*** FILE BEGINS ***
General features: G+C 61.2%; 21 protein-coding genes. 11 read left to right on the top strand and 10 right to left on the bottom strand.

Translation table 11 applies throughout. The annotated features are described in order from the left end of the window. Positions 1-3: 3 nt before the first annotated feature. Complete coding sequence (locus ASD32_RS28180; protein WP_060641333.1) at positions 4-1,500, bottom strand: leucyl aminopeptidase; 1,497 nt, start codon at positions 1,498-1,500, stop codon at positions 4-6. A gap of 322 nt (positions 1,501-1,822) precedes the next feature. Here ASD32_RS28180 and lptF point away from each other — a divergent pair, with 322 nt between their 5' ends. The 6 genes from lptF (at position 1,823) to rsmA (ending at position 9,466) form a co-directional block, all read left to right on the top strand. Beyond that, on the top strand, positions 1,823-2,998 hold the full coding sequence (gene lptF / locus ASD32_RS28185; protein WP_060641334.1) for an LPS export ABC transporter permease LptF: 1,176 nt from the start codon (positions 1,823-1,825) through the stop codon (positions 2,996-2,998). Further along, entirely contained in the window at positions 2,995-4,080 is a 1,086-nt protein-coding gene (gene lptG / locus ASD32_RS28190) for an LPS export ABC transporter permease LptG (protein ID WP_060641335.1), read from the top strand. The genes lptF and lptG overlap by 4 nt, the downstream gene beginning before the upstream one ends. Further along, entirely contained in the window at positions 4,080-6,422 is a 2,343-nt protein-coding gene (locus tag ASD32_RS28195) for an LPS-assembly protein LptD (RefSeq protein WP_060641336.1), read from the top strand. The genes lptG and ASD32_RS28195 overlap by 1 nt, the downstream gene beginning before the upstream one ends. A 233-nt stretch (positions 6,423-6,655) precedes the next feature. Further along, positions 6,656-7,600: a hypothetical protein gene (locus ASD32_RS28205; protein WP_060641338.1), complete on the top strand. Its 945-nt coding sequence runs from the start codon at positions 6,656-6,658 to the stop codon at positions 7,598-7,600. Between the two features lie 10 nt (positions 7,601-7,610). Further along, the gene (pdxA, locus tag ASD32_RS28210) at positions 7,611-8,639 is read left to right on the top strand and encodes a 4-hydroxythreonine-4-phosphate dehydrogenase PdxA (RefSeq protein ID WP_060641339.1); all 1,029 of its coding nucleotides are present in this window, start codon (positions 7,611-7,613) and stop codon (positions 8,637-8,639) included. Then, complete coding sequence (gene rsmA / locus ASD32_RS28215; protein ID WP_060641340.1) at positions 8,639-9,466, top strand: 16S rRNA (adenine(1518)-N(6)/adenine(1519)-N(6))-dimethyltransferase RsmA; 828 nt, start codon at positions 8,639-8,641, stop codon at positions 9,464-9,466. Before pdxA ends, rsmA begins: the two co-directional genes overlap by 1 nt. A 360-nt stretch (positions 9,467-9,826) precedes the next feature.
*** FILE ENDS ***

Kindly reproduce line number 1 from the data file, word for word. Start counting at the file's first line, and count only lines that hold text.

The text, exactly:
General features: G+C 61.2%; 21 protein-coding genes. 11 read left to right on the top strand and 10 right to left on the bottom strand.